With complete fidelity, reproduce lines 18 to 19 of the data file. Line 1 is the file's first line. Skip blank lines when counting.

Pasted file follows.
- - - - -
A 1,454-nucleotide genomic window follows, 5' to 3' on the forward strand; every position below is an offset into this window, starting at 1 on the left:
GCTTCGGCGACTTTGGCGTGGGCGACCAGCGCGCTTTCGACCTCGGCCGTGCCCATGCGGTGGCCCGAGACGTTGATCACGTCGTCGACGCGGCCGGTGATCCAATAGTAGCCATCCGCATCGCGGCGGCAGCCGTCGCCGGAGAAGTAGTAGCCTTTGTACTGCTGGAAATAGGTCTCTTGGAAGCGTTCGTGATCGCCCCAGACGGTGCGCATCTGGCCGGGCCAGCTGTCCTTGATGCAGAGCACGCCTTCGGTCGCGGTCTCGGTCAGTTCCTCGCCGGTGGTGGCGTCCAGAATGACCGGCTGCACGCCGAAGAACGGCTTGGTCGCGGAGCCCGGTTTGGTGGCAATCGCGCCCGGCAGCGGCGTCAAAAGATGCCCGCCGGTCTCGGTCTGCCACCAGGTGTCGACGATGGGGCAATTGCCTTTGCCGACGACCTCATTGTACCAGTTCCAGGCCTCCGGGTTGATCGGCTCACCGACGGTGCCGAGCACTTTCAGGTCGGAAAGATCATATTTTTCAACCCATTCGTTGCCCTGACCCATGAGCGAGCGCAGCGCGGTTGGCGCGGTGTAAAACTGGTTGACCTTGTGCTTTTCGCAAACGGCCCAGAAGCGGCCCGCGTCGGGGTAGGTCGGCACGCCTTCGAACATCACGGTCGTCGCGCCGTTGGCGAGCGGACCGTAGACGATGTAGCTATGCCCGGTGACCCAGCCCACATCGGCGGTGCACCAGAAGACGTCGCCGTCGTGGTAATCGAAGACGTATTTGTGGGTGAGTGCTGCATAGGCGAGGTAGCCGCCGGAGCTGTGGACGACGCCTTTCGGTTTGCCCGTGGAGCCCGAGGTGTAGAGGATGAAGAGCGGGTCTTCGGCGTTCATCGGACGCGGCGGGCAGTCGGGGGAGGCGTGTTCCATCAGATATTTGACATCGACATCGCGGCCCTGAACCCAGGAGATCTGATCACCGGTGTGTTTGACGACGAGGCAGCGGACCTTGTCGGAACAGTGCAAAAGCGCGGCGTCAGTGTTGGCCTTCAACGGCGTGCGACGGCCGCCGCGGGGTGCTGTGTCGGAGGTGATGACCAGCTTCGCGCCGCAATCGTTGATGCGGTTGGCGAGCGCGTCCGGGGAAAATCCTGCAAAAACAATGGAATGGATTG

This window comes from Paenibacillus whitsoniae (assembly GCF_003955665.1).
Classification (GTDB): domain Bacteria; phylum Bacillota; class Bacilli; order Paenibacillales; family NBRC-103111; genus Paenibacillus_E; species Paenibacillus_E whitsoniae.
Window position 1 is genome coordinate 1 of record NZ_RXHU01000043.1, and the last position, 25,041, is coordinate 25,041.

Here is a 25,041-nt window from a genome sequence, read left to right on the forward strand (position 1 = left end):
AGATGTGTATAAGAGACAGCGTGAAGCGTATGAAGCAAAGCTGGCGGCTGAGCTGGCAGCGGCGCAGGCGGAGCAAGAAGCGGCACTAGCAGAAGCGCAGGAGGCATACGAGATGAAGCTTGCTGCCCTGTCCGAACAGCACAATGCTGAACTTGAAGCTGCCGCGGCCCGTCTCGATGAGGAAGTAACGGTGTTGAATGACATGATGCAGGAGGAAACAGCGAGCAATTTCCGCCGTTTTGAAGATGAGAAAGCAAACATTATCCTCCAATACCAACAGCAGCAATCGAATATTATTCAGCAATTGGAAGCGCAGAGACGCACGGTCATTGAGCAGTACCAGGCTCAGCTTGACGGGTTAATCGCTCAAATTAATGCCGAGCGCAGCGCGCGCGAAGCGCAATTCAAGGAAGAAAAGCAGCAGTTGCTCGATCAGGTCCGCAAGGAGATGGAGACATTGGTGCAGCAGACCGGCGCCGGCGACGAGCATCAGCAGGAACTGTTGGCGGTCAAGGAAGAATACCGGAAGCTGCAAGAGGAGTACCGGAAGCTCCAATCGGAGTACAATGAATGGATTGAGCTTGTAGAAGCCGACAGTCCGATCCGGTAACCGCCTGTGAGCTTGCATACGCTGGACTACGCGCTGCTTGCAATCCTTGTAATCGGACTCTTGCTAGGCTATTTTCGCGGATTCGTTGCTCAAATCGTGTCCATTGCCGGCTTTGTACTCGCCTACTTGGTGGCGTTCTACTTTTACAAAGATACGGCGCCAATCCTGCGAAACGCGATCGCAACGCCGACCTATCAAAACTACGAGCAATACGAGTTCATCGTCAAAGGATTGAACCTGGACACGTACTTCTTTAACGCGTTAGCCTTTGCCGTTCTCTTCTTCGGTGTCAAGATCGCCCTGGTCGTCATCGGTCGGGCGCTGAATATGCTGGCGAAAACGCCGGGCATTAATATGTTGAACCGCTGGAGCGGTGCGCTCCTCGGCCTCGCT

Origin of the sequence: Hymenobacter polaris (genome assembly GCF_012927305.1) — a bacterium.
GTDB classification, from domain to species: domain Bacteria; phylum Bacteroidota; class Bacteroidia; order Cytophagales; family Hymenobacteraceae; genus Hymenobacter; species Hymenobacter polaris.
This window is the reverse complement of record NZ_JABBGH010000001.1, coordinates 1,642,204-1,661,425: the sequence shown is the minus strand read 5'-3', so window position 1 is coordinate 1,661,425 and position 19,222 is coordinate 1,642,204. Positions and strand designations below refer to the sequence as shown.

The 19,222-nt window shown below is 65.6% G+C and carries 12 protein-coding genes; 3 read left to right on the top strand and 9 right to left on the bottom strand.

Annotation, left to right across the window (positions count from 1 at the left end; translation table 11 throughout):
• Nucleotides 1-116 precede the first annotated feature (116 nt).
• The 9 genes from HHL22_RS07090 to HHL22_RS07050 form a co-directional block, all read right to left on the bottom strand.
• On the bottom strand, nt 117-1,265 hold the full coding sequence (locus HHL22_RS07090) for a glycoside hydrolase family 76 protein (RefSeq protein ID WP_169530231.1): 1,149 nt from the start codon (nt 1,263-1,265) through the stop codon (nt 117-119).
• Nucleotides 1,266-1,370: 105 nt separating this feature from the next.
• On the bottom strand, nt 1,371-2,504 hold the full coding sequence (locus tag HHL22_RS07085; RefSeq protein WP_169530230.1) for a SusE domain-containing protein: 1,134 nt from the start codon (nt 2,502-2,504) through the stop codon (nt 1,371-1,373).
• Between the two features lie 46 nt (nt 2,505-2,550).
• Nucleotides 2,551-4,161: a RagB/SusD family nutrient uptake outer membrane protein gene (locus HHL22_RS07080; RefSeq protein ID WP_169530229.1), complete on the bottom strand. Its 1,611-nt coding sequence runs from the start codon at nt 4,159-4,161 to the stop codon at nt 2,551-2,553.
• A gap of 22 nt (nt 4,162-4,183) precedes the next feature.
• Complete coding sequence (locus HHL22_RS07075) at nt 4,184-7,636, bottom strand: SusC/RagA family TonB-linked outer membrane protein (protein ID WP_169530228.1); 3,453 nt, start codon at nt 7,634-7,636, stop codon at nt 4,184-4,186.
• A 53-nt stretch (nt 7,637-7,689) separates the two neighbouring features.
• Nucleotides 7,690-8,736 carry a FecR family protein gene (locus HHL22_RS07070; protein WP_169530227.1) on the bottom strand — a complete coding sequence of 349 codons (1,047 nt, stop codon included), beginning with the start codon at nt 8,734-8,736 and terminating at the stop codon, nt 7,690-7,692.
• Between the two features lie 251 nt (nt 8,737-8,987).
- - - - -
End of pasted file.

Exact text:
• Between the two features lie 46 nt (nt 2,505-2,550).
• Nucleotides 2,551-4,161: a RagB/SusD family nutrient uptake outer membrane protein gene (locus HHL22_RS07080; RefSeq protein ID WP_169530229.1), complete on the bottom strand. Its 1,611-nt coding sequence runs from the start codon at nt 4,159-4,161 to the stop codon at nt 2,551-2,553.